Analysis

Code Sec. 4973 imposes for each taxable year an excise tax of 6 percent for excess Roth IRA contributions, computed on the lesser of (1) the amount of the excess contribution, or (2) the value of the account as of the end of the taxable year. The tax applies each year until the excess contributions are eliminated from the taxpayer's Roth IRA. An excess contribution is defined in part as a contribution to a Roth IRA that exceeds the amount allowable as a contribution. Dividends paid on stock held by a Roth IRA are considered earnings of the Roth IRA itself, rather than contributions by the owner of the Roth IRA, and do not count towards the contribution limits.

In Notice 2004-8, the IRS identified tax-avoidance type transactions in which a preexisting business enters into transactions with a corporation owned by the taxpayer's Roth IRA and in which the transactions have the effect of shifting value into the Roth IRA. The IRS said it would challenge such transactions using a number of theories, including substance over form.

The taxpayers, citing several cases including Hellweg v. Comm'r, T.C. Memo. 2011-58, argued that reclassification of the transactions using substance over form principles was improper because it would result in disregarding the DISC transactions. Hellweg involved a situation where a DISC was indirectly owed by Roth IRAs, which were owned by individuals who held ownership interests in an operating company that paid commissions to the DISC. In Hellweg, the Tax Court stated that, in the absence of fraud or an illegal purpose behind the transaction at issue, the IRS could not challenge the substance of the transaction for income tax purposes because to do so would require the DISC to be disregarded. The taxpayers also argued that since Congress could have prohibited transactions involving DISCs owned by IRAs but chose not to do so, Congress was comfortable with IRAs holding DISC stock.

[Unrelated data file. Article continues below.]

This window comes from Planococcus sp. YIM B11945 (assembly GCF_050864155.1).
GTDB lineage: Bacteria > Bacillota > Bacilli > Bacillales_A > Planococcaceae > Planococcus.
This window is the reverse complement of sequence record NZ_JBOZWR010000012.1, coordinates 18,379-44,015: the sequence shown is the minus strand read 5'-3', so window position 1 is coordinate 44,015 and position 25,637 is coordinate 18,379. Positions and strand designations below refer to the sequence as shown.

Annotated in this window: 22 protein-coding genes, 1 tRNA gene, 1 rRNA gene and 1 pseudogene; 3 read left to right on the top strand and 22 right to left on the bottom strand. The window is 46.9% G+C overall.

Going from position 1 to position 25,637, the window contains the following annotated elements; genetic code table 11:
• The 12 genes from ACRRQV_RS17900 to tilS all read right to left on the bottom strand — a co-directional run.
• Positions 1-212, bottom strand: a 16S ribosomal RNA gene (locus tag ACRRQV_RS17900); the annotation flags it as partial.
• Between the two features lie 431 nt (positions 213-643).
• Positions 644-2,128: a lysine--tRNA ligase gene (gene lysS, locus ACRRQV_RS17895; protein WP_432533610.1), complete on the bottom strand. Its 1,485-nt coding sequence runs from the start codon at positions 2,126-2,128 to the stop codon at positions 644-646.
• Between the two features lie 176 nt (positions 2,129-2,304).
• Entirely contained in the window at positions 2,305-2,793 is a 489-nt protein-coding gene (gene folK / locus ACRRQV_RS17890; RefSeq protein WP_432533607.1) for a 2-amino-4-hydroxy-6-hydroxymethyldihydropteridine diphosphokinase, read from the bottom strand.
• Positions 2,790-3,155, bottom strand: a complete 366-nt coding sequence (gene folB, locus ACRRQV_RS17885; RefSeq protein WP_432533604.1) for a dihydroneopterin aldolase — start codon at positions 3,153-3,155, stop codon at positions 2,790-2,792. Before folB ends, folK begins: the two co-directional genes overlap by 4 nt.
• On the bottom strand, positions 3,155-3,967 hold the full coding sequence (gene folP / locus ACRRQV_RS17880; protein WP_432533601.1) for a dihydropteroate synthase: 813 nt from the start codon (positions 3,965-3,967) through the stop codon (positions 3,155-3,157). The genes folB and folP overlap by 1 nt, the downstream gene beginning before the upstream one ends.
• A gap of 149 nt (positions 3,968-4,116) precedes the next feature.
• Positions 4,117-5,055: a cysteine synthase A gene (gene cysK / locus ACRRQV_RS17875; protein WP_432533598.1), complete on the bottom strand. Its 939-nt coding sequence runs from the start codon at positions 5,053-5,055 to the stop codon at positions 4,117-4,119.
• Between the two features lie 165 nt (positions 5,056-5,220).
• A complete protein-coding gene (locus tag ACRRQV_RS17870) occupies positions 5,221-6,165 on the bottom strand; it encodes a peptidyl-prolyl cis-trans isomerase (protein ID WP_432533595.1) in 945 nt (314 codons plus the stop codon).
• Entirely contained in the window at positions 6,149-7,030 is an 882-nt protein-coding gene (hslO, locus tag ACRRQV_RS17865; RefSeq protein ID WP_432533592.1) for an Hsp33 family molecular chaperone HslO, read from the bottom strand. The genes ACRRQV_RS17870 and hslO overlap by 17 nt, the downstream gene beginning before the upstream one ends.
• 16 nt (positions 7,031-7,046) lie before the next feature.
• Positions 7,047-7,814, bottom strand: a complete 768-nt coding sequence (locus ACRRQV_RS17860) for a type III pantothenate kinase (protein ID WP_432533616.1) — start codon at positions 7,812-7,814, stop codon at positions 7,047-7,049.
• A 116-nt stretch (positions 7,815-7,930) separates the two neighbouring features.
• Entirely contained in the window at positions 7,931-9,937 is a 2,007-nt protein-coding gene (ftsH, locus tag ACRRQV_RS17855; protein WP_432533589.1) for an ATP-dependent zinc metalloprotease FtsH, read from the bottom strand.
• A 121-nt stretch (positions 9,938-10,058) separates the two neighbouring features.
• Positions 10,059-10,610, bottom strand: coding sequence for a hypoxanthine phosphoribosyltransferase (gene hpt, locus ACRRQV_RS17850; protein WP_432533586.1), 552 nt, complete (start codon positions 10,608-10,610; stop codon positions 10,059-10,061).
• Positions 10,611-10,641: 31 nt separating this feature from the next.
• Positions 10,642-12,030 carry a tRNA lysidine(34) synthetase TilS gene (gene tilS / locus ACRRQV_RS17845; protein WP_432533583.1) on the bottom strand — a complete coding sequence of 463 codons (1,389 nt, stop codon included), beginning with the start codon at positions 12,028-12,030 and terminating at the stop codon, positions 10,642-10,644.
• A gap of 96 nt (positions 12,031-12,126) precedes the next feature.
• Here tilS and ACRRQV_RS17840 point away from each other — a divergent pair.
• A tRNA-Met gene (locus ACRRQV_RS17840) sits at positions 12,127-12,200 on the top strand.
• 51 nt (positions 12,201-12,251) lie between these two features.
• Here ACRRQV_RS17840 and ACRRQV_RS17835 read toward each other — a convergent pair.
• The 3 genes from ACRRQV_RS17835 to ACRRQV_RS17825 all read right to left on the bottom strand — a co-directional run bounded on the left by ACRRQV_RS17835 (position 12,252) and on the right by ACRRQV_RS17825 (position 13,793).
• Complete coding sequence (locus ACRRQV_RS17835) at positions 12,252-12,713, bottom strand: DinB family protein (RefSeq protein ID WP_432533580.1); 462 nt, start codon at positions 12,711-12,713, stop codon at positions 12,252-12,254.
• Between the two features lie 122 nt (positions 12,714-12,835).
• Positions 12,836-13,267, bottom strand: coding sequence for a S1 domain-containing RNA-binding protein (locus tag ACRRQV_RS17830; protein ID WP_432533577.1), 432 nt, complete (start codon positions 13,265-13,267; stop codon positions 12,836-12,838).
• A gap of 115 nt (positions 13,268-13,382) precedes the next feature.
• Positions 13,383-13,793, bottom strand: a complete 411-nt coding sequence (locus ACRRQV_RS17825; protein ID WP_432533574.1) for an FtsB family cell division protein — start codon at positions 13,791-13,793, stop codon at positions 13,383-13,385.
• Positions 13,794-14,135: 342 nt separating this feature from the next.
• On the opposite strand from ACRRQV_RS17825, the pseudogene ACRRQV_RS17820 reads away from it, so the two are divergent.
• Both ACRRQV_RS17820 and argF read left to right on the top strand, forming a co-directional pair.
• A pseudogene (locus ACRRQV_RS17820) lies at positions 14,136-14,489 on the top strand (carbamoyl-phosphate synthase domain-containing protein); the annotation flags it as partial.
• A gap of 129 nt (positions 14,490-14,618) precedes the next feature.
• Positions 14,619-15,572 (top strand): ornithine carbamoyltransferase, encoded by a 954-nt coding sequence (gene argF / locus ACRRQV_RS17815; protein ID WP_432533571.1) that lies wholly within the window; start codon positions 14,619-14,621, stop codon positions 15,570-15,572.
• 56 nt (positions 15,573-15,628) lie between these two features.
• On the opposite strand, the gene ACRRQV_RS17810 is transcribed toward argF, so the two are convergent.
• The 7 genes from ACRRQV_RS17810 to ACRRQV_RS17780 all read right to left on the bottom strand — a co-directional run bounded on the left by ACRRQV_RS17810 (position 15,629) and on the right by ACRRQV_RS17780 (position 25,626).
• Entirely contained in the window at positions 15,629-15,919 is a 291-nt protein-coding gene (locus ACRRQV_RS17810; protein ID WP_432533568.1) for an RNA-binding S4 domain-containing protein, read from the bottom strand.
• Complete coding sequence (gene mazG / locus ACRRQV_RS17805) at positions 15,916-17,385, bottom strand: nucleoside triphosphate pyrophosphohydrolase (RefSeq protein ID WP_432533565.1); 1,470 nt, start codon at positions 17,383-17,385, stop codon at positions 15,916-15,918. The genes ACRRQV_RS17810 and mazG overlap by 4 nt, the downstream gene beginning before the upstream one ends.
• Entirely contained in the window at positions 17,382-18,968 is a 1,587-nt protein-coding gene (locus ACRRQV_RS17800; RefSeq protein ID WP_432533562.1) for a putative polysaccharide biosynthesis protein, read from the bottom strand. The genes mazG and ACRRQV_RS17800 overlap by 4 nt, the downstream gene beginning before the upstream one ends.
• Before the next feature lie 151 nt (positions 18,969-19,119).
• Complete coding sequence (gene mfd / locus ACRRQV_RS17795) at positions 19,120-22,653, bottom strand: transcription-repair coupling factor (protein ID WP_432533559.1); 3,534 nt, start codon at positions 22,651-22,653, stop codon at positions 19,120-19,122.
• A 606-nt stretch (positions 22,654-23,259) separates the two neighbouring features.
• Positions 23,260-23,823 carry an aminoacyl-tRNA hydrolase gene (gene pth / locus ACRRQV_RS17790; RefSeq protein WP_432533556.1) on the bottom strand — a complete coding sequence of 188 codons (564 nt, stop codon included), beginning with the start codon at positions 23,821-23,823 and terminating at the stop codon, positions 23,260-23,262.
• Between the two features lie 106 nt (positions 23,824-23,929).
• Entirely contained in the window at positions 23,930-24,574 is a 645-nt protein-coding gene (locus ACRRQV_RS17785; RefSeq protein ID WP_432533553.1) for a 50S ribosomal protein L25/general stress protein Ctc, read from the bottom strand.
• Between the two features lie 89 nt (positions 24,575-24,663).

The Tax Court agreed with the IRS and held that the payments to JC Export were not DISC commissions, but rather dividends to Summa's shareholders followed by contributions to the Benenson Roth IRAs. The Tax Court distinguished the holding in Hellweg, noting that in the instant case, the IRS was not arguing that the DISC should be disregarded but rather was arguing that a transaction involving a DISC should be recharacterized to prevent an abusive transaction.

The Tax Court rejected the taxpayers' argument that Congress could have prohibited transactions involving DISCs but didn't, saying the argument logically erroneous. Congress' choice to prevent one particular abusive transaction involving DISCs and IRAs, the court observed, did not indicate that Congress approved of all other abusive transactions involving DISCs and IRAs.

For a discussion of Roth IRA transactions that the IRS considers abusive, see Parker Tax ¶135,160. (Staff Editor Parker Tax Publishing)

Disclaimer: This publication does not, and is not intended to, provide legal, tax or accounting advice, and readers should consult their tax advisors concerning the application of tax laws to their particular situations. This analysis is not tax advice and is not intended or written to be used, and cannot be used, for purposes of avoiding tax penalties that may be imposed on any taxpayer. The information contained herein is general in nature and based on authorities that are subject to change. Parker Tax Publishing guarantees neither the accuracy nor completeness of any information and is not responsible for any errors or omissions, or for results obtained by others as a result of reliance upon such information. Parker Tax Publishing assumes no obligation to inform the reader of any changes in tax laws or other factors that could affect information contained herein.